My kids absolutely love it when I let them get messy and dirty — especially when they're outside. Because they love it so much, it's easy to encourage them to help plant things in a garden because they know that means they get to play in the dirt. Science says there are major benefits to gardening with kids, and the experts I spoke to about the subject heartily agree. When they dig in the dirt and plant seeds, not only are they having fun, but they're learning, boosting their immune systems, and reaping major psychological benefits.
Cleaning dirt out from underneath my children's fingernails after playing in the dirt is a chore that I personally choose to ignore on a regular basis because of the frequency with which it happens and the fight my kids put up when I try to do it. But luckily, according to an interview by Lulu Garcia-Navarro for NPR with researcher Jack Gilbert, Ph.D., author of Dirt is Good, exposure to the bacteria in dirt when children play outdoors can help build a healthy immune system. So, while it may be somewhat lazy parenting on my part to not engage in this tedious chore, it might actually be helping keep my kids healthy.
In addition to the immune-boosting benefits of kids getting dirty in a garden, gardening itself can have a positive psychological impact on children, according to Dr. Deborah Zlotnik, a psychologist with Children's National. Dr. Zlotnik points out how children in the digital age can use gardening as a form of stress relief. "Research indicates that connecting with nature has profound effects on psychological well-being by increasing positive emotions and reducing stress. When children and adolescents are outside they can practice mindfulness and focus on the current moment and use all of their senses to be in the here and now," she tells Romper. "By engaging in an activity and focusing on the plants, children can distract themselves from everyday stressors of school and peer relationships. As children and teenagers are often focused on electronics and social media, gardening can be a great way for them to engage in a positive prosocial activity. When children have engaged in pleasant activities, they are better able to handle other stressors and are better able to regulate their emotions."
Maureen Healy, author of The Emotionally Healthy Child, and children's emotional health expert at Growing Happy Kids, says that the repetition involved in planting is part of the reason why gardening can help provide a mood boost for children who participate. "Children that learn to do things repeatedly like water a garden develop pathways in their brain that say, 'I can do this' and they see the results of their actions. It is only through repetitive action (not periodic) do we help our children develop healthy habits, whether it's learning to breathe and calm or care for things in their environment such as pets and plants," she says.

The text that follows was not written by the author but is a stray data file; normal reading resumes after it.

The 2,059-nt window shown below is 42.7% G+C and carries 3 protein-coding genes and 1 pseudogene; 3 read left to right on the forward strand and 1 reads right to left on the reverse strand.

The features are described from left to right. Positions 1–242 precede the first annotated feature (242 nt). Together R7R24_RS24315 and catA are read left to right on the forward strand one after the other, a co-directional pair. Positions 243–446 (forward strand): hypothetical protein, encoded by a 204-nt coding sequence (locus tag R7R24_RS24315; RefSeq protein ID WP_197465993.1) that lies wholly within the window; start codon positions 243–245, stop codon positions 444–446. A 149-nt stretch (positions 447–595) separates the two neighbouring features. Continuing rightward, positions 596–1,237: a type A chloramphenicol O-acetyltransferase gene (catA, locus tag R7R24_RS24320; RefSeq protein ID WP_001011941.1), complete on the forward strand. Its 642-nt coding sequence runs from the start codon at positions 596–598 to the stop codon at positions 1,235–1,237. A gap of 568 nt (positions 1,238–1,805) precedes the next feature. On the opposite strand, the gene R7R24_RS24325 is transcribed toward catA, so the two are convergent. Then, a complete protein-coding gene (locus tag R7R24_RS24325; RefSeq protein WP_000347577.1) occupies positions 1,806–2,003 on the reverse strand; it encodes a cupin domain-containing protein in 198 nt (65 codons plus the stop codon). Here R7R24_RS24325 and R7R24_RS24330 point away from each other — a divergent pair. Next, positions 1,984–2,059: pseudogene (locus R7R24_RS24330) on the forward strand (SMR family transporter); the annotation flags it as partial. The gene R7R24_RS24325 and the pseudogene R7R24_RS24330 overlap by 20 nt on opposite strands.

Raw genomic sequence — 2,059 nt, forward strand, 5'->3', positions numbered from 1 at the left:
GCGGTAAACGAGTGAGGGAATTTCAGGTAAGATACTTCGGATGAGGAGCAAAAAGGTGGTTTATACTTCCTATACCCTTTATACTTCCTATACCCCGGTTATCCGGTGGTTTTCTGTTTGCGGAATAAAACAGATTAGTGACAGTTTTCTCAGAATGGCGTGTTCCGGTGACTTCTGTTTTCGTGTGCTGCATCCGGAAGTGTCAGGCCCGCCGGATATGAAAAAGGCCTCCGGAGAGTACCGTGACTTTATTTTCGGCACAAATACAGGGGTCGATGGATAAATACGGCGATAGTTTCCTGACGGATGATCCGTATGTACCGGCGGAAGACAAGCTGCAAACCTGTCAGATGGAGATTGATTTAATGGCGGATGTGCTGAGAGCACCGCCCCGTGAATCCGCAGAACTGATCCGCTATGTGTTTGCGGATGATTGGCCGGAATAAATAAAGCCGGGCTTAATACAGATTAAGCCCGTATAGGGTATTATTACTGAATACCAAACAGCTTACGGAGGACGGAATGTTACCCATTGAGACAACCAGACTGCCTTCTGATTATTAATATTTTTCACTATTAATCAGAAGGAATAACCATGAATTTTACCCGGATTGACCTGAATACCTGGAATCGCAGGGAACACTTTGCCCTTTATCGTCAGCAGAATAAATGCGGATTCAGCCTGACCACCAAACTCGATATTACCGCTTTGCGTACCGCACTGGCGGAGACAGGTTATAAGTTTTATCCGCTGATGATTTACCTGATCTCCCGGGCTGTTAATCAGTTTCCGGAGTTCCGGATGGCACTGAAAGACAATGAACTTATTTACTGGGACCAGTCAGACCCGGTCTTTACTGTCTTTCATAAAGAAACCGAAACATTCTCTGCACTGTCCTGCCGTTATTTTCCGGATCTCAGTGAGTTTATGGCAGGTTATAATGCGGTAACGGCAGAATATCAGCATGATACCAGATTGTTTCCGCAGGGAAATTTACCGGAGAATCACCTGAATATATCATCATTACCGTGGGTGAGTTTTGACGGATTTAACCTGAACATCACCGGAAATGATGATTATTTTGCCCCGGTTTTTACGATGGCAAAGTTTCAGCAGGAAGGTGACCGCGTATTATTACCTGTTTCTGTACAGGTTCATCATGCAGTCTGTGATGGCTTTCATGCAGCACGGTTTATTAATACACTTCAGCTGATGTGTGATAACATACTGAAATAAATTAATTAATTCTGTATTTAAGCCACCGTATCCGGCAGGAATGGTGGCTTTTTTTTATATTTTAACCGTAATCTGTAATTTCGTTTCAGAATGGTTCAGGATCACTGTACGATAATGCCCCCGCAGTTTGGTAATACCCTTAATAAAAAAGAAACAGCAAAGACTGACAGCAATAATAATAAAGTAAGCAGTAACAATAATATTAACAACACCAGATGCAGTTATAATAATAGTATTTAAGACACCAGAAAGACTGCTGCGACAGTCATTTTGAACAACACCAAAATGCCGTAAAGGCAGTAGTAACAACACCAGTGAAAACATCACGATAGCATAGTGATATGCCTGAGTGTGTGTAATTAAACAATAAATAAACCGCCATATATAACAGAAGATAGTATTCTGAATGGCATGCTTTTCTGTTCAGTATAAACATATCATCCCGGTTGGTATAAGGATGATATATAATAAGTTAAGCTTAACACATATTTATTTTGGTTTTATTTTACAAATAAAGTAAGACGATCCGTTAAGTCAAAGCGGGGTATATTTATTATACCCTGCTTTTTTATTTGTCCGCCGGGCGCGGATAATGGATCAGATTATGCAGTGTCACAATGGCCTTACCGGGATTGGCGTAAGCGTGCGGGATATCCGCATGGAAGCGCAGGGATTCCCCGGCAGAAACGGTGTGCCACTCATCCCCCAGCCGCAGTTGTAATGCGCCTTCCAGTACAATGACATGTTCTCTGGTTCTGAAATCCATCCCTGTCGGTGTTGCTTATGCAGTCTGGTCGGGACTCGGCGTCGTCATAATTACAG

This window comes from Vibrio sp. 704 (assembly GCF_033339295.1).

Along the same lines, a child can learn concepts that they may be having trouble grasping inside of a classroom when parents take learning outdoors and into the garden. Psychologist Ellen Braaten, Ph.D., and co-directer of the Clay Center for Young Healthy Minds at Massachusetts General Hospital explains how the science of gardening can help kids learn STEM concepts. "Growing things involves science — in fact, it’s living science. Kids can learn about photosynthesis, the importance of fertilization, the circle of life, soil composition, and plant biology. Math skills are essential to planning out a garden, from how many seeds are needed to design skills. Building and planning a garden is great engineering practice that includes taking into account proper drainage, the position of the sun, among other things," she tells Romper.
Healy also emphasizes the connection that gardening with children can create between a parent and a child, noting that this type of activity is something that busy parents might benefit from as well. "Gardening is a great way to form a healthy connection with your children because you're learning together, you're focused on a positive and productive activity, and you're both outside experiencing the joy of nature," she says. "Parents who can work alongside children, have fun, share some laughs, and do an activity like gardening are more relaxed and can learn to see the best in others. Many parents today are rushing from one thing to the next and miss the opportunity to fully connect to their children, which something like gardening forces them to do."
The general health benefits of being outside are another key part of why gardening is beneficial for kids and parents alike. Dr. Braaten explains that gardening can contribute to a child's overall health in not only the mind, but the body as well. "Being outdoors is associated with many positive indicators of emotional well-being. It decreases stress and improves mood. It improves overall fitness and decreases obesity. When kids are outdoors, they tend to be very active and doing activities that increase their motor skills, such as climbing, running, and jumping," she says.
Healy says that even kids who dislike being outdoors may be encouraged to spend more time soaking up some much needed vitamin D if engaged with a parent in an activity like gardening. "Boys and girls who can find a balance between indoors and outdoors activities tend to be calmer and more relaxed than their peers. The nervous system of a child relaxes when its in nature. Of course, there are children who don't enjoy being outdoors, but usually that means they don't have a task they like such as helping plant a garden, rake, or walk the dog, as examples," she says.
Calmer and more relaxed are definitely words that I want to be able to use to describe my own kids more often. So, it looks like I might need to take Healy's advice and get outside in the garden with them more often.